CData Python Connector for Apache Impala

Build 21.0.7930

Reflecting Metadata

SQLAlchemy can act as an ORM, which allows you to treat records of a database table as instantiable records. To leverage this functionality, you will need to reflect the underlying metadata in one of the following ways.

Model Data Using a Mapping Class

Declare a mapping class for the table you wish to model in the ORM. This is done using "sqlalchemy.ext.declarative.declarative_base". A known table in the data model is modeled either partially or completely as in the below example:

from sqlalchemy.ext.declarative import declarative_base
Base = declarative_base()
class [CData].[Default].Customers(Base):
	__tablename__ = "[CData].[Default].Customers"
	_id = Column(String, primary_key=True)
	City = Column(String)
	CompanyName = Column(String)

Automatically Reflect Metadata

Rather than mapping tables manually, SQLAlchemy can discover the metadata for one or more tables automatically. This can be accomplished across the entire data model with automap_base:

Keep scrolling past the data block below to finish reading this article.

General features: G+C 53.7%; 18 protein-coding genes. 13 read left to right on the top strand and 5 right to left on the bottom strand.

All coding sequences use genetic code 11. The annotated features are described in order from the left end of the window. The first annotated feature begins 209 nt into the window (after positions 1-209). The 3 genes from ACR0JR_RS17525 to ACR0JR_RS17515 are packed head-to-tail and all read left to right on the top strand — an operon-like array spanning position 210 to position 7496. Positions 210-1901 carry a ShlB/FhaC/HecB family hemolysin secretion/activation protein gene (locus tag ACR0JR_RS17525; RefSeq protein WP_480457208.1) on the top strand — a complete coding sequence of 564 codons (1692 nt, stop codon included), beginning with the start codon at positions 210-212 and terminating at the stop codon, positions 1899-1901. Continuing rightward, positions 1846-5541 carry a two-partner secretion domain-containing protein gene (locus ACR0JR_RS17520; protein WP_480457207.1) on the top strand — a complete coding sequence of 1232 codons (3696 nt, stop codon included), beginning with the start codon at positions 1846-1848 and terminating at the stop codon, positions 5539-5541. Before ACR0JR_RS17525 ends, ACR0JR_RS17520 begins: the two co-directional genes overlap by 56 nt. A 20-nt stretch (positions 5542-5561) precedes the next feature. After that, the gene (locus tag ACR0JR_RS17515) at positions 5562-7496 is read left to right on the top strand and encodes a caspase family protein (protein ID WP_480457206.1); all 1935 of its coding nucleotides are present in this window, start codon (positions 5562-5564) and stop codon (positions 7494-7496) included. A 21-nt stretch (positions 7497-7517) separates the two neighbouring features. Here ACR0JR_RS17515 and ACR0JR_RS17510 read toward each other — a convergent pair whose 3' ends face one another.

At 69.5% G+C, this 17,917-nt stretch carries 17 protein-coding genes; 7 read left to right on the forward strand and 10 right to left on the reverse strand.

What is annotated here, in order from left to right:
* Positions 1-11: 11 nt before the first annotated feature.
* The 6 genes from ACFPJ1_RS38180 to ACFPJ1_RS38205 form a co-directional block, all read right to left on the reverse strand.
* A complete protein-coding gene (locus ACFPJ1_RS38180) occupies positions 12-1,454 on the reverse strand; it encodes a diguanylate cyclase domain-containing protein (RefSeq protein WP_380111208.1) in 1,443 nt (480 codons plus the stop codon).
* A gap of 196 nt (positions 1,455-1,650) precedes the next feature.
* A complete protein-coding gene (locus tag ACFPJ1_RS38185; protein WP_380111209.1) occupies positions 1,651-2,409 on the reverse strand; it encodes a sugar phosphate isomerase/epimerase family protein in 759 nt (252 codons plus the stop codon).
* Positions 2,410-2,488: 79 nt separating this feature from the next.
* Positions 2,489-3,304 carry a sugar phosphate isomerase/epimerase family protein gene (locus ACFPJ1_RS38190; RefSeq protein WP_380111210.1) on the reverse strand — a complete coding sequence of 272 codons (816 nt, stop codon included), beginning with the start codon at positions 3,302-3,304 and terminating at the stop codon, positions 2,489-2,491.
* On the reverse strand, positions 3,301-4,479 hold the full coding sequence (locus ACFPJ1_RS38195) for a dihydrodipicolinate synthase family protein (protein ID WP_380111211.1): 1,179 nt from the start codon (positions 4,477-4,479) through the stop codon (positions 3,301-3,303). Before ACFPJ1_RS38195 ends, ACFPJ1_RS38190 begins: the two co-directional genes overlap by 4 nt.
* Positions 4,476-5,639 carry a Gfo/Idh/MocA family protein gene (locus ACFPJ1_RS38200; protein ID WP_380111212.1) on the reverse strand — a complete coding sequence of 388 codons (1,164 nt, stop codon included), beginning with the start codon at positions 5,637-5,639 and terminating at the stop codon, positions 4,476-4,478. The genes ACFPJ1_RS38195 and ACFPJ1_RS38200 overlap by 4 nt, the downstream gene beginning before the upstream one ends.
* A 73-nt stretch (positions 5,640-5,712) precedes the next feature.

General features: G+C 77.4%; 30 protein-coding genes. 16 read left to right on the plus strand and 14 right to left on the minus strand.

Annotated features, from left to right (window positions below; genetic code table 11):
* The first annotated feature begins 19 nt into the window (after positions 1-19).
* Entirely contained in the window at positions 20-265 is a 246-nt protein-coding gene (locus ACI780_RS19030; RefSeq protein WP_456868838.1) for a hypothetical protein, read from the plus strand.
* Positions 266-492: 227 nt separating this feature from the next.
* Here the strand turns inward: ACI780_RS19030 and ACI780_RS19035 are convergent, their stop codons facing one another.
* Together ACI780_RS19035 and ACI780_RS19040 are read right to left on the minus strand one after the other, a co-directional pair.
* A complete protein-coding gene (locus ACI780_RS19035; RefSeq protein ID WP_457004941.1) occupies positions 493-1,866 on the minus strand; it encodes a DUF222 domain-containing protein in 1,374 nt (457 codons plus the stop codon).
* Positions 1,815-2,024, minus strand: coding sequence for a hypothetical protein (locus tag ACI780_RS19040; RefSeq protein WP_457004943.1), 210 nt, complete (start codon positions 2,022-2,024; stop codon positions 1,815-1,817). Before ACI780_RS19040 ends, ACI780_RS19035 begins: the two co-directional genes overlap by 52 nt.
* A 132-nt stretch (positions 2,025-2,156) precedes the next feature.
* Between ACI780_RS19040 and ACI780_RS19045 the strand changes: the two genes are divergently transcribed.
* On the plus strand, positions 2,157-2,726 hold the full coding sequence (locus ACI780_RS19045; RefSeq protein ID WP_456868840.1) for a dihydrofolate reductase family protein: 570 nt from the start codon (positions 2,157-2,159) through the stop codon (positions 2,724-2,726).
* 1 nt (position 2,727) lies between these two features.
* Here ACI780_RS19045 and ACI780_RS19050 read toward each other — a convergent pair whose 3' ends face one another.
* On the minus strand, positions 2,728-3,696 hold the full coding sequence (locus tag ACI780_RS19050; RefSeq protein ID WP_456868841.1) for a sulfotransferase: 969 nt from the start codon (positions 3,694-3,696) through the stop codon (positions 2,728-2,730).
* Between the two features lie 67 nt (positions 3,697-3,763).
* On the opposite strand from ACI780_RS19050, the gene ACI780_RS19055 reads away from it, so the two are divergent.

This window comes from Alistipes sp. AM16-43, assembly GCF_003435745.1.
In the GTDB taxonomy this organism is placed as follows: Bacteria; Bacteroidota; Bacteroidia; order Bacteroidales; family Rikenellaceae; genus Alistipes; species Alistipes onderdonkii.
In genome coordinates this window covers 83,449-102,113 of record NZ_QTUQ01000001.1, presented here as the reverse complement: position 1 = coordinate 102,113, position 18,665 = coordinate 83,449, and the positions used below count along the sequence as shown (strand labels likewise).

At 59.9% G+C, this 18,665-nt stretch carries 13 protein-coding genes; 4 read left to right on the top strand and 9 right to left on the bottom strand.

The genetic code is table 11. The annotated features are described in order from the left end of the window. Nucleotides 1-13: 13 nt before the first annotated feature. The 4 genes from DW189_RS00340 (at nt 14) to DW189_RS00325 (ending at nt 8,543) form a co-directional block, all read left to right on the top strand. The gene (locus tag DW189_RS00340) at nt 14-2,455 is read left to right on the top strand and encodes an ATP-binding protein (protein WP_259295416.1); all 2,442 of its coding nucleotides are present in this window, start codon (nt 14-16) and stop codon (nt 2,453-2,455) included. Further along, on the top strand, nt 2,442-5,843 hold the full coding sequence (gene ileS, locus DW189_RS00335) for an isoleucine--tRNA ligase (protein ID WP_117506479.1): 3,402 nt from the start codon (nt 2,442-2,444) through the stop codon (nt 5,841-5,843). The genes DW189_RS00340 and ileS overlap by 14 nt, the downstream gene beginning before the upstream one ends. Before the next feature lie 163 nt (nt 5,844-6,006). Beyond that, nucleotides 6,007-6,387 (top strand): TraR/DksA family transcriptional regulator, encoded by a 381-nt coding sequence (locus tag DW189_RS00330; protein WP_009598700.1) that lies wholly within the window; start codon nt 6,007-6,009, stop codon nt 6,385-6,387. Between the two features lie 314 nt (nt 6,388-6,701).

from sqlalchemy import MetaData
from sqlalchemy.ext.automap import automap_base
meta = Metadata()
base = automap_base(metadata=meta)
base.prepare()
[CData].[Default].Customers = base.classes.[CData].[Default].Customers

Alternatevely, a single table can be reflected with an inspector. When reflecting this way, providing a list of specific columns to map is optional:

from sqlalchemy import MetaData, Table
from sqlalchemy.engine.reflection import inspector
meta = Metadata()
insp = Inspector.from_engine(engine)
[CData].[Default].Customers_table = Table("[CData].[Default].Customers", meta)
insp.reflecttable([CData].[Default].Customers_table, ["_id","City","CompanyName"])

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Build 21.0.7930